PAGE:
University of Hertfordshire

From the same journal

By the same authors


View graph of relations
Original languageEnglish
Pages (from-to)2749-2769
Number of pages20
JournalInternational Journal of Advanced Research
Publication statusPublished - 20 Dec 2016


Ethnicity has been touted to have a significant influence on Sierra Leonean families’ meal consumption behaviour. It is used to define the social grouping of individuals as it is aligned with the type of language they speak, their cultural beliefs, the region or community they come from and most notably the assumptions they espoused at the dinner table. These factors are symbolic in defining the character of individuals at mealtimes, but it significance vary from family to family based on their ethnic orientation and the degree of acculturation experienced by them. This paper evaluates the effect ethnicity has on the collectivist behaviour of Christian and Muslim families’ when they interact socially at mealtimes. This is emblematic of the fact that the cultural behaviour of families is never sacrosanct and inflexible, but changes from time to time based on their level of exposition either to a new environment or a new social group they interact/come in contact with. Consequently, this paper highlights the degree of influence ethnicity has on the behaviour of Christian and Muslim families (husband and wife) at mealtimes and draw attention to its significance as influencer of collectivism, particularly in relation to its impact on the social interaction between similar and dissimilar gender groups. The authors critically reviewed the degree of influence ethnicity has on families’ meal consumption behaviour and presented a comparative analytical summary of how gender affect the meal behaviours of different gender and religious groups.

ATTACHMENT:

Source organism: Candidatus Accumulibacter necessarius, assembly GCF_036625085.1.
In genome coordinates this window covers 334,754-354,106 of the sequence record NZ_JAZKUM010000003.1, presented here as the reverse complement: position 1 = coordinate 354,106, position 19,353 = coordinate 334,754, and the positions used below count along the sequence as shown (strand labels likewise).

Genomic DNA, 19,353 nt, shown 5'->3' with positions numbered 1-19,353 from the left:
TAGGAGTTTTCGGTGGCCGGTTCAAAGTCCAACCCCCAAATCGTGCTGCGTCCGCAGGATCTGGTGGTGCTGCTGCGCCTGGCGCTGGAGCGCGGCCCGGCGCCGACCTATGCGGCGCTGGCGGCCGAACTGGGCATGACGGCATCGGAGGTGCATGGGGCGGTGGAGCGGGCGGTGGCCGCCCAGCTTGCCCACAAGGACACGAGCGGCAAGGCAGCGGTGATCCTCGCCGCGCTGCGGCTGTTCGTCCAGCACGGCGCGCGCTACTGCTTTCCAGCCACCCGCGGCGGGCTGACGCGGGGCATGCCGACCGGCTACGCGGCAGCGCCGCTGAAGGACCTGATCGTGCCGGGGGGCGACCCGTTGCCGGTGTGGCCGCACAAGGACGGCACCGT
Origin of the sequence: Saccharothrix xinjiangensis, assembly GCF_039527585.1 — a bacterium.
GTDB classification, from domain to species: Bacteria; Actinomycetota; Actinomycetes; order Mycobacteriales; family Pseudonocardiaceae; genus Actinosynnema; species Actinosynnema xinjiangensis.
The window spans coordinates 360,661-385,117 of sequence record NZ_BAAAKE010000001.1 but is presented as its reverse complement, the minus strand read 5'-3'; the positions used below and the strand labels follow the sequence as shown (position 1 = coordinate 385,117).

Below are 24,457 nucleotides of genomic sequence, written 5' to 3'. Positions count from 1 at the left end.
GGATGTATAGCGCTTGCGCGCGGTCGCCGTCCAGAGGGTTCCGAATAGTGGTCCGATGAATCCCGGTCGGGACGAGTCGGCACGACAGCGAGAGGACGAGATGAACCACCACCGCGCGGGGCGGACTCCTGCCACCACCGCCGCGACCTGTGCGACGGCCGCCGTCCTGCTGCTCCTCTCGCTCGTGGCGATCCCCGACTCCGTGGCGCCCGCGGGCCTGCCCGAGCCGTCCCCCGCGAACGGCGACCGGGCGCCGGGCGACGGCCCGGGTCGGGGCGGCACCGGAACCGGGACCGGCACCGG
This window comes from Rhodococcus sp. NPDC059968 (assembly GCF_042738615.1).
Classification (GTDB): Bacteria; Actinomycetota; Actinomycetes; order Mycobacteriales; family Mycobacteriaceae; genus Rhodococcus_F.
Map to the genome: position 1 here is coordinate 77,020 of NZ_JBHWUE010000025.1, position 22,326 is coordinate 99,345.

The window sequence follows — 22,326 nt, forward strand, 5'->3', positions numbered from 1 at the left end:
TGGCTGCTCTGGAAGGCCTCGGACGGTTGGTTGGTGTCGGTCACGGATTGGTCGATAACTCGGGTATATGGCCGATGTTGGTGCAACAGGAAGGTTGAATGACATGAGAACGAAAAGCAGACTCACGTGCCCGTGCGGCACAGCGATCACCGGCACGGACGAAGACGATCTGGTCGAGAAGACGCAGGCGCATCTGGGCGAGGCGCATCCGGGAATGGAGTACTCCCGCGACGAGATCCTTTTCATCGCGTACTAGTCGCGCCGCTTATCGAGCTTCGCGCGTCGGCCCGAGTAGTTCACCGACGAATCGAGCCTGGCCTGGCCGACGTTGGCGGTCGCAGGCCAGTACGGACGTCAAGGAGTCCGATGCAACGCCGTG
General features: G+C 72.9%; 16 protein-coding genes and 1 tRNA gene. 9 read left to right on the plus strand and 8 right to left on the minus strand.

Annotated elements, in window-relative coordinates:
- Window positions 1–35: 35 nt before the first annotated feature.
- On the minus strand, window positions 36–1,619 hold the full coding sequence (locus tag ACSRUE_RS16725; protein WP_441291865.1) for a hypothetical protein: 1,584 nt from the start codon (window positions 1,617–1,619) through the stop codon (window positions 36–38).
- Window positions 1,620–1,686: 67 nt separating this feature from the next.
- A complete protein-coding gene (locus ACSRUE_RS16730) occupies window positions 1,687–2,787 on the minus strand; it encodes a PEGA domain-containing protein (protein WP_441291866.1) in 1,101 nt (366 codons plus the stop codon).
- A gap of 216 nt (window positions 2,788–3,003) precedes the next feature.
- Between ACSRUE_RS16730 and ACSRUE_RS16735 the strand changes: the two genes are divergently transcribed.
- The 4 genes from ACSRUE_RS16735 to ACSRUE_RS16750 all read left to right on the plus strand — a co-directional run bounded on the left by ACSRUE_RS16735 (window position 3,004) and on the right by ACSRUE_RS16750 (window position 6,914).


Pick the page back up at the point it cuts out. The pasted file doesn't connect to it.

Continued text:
This is an Open Access article distributed under the terms of the Creative Commons Attribution 4.0 International License ( ), which permits unrestricted use, distribution, and reproduction in any medium, provided you give appropriate credit to the original author(s) and the source, provide a link to the Creative Commons license, and indicate if changes were made.

ID: 12677810